The ajna center is usually the bad guy, but the splenic center gets all the flack. When people ask me how their splenic is processing their fear of starting a project, getting married, or experiencing imposter syndrome, the culprit is the ajna center.

Stephen King's Human Design Ajna Center

Ajna’s fears manifest as anxiety. These are the “what if” narratives that keep you up at night. It’s making up scenarios that make the safe zone look like a permanent home. It has nothing to do with dying or directly working with other people. The ajna is the echo of the voices you replay in your head.

Stephen King has one anxiety-based fear in his chart: gate 43, anxiety over rejection.

Stephen King recalls the only personal response he got from Alfred Hitchcock’s Mystery Magazine after eight years of rejected submissions. 

It said, “Don’t staple manuscripts. Loose pages plus paperclip equal correct way to submit a copy.”

The book that launched Stephen King to stardom was Carrie. Yet he was the first person reject to it. He dumped the pages into the garbage. His wife, Tabitha, went through the trash, found the pages, and told him to finish it. When he did, Carrie got rejected at least thirty times before the story was picked up by publishing company Doubleday.

Now’s a fun time to detour inside Stephen King’s head center. It’s open, meaning it’s not colored in, and none of the numbers (gates) are activated. He’s got nothing going on up there.

Stephen Kings Open Head Center in Human Design

The head center is the center of inspiration, which means his ideas slap him in the face. It comes from somewhere, just not his head. Something hits him, and his strategy can inform and respond to it.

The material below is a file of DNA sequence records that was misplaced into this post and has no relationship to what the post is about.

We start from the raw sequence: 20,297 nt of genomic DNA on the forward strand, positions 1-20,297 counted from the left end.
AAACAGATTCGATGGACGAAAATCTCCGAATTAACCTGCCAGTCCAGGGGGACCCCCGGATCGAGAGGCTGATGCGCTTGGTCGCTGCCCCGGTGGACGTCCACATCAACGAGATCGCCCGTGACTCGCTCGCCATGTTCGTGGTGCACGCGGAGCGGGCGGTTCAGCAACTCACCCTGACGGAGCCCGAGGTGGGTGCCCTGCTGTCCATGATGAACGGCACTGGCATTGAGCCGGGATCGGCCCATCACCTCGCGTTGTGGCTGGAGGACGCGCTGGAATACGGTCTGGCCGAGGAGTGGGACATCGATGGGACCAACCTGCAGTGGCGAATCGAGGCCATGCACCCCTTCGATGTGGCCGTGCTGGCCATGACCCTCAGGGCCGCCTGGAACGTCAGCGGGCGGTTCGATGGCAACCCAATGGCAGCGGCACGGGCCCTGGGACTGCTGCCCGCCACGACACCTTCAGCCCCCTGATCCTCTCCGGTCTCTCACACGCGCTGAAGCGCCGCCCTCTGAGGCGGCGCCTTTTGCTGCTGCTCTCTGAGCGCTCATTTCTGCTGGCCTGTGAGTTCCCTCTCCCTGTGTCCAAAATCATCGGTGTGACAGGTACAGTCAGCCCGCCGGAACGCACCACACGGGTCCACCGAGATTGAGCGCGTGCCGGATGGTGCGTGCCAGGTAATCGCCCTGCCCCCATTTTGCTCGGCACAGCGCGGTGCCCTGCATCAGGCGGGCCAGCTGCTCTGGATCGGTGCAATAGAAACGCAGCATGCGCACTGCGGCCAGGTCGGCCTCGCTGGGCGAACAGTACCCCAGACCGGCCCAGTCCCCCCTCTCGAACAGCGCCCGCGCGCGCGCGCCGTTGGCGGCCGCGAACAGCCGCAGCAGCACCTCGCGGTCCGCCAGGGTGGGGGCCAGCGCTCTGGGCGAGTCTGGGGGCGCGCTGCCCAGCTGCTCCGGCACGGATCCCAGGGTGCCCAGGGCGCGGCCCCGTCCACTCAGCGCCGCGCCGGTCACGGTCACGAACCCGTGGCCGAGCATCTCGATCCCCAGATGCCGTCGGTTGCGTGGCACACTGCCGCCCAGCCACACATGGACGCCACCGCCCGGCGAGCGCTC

Note: this is not true for all Manifesting Generators, just the ones with the open head.

Fear as a Teacher

I tend to write in passive voice, and I overuse -ly. I’m obsessed with adverbs because, as King put it, I’m “fearful that [the reader] won’t understand” what I want to get across. He also says writers who use passive voice are timid and play it safe.

Now that he puts it like that, I want to go through all my content and fix it.

I also have gate 43 in my chart but not a defined ajna. I experience anxiety about rejection sometimes

This isn’t a motivational post about beating or getting over fear as much as it’s about using fear.

Fear’s a teacher.
Fear’s a creature.

I’ll always have the fear of rejection in my chart. As I said, it’s unable to change, just like my type and authority can’t change.

But, I’ve gotten over specific fears related to rejection:

  • No one will like my writing because I never took a formal writing class.
  • Fear of speaking too much.
  • Offending others because I, a native New Yorker and veteran, say fuck more times in one day than the number of words in this post (I don’t say it in my children’s school or in public, but my blog, newsletter, and apartment are free game). 

We need to split hairs here. I overcame those specific fears related to rejection, but the actual fear of rejection is permanent. 

I felt it when I read Stephen King’s criticisms of these forms of writing. That pang of anxiety asking:

What if writers read my content and judge me?
How long will it take for me to rewrite my whole website and blog?
Was I EVER a good writer?

I also felt the Projector strategy of being invited to study and refine the way I write. This is an invitation to work with anxiety about rejection.

So, we gotta split these hairs of working with fear versus trying to beat fear.

The fear gates you have in your chart are included in your lifetime. It’s part of your purpose. Enjoy the chaos.